No one doubted the identification. But a couple of people wondered how the gull got here. If it escaped from a zoo, or somebody brought it up in a cage, or it hitchhiked a ride on a ship, it might well have been disqualified.
"You have a pretty stringent voting process," Davis says. "If something gets through the committee, there's a pretty good likelihood that it is what it claimed to be."
As it turned out, Shrimpy was accepted 9-0.
"When I found it, there was no North American guide that had the kelp gull in it," Craig says. Now it's described in The Sibley Guide to Birds and there's a tiny dot on one of the book's North American maps.
"That little green spot," she says. "It's hard to see. But it's our little Shrimpy."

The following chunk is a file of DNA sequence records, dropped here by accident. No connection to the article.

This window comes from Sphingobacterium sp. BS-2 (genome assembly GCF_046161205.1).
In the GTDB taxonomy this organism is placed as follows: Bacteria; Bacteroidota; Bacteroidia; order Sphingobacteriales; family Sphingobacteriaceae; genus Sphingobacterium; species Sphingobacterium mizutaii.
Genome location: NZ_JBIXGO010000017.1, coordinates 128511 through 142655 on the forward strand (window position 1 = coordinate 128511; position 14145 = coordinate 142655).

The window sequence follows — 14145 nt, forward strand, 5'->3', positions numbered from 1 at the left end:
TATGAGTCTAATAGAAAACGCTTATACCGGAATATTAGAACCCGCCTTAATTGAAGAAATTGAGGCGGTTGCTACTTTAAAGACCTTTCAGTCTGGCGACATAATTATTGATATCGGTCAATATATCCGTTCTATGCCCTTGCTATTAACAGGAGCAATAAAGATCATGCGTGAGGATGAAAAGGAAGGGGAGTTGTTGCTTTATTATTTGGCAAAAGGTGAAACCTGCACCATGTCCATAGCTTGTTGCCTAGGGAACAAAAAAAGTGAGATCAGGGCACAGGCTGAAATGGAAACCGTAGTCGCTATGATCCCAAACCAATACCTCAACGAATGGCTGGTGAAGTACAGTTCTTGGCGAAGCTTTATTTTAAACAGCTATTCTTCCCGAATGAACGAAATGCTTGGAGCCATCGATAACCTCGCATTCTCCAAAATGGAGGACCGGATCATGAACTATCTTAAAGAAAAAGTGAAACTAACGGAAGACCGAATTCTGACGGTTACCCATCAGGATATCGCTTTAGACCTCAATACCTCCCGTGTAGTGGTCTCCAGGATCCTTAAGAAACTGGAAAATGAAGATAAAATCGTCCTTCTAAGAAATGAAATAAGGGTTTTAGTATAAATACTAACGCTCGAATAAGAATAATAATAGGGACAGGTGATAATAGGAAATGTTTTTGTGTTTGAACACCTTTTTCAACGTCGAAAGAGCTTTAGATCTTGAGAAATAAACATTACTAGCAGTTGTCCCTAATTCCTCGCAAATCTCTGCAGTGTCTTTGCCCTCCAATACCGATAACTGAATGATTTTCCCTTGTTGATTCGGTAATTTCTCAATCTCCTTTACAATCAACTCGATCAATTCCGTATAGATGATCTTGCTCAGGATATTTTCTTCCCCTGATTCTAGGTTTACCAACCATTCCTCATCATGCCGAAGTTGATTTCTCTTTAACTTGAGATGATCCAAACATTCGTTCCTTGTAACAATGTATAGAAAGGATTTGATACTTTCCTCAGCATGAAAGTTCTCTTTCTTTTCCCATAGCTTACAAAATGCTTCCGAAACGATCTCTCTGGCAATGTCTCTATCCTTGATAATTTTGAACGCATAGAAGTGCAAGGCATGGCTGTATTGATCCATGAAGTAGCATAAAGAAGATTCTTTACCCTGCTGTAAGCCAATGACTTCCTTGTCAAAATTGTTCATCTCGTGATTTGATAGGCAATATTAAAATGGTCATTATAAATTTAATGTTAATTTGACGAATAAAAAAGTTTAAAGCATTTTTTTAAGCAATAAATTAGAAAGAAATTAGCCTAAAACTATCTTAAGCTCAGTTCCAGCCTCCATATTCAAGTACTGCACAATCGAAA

She thinks Shrimpy's something over 10 years old now. It was mature and thus over 4 years old when she first sighted it. Gulls can live to be 30, sometimes older.
Shrimpy hangs around the Sea Breeze most of the year. For a couple of months in spring, during the breeding season, it leaves the Patuxent with the rest of the gulls. Where they go and what Shrimpy does, no one quite knows.
"Usually, they breed where people can't get to them," Davis says. "Like out on islands, typically in the [Chesapeake] bay, or out in the offshore barrier islands."
Shrimpy has only once been reported sighted away from the Sea Breeze.
"We've never really found out where it roosts at night," Davis says. "One person says he thinks he saw it come to the [Chalk Point] power plant one night."
Shrimpy's diving down on a herring gull now and they sweep out of sight over the river, disappearing dots in the distance, and the doughty, displaced kelp gull is gone for the day.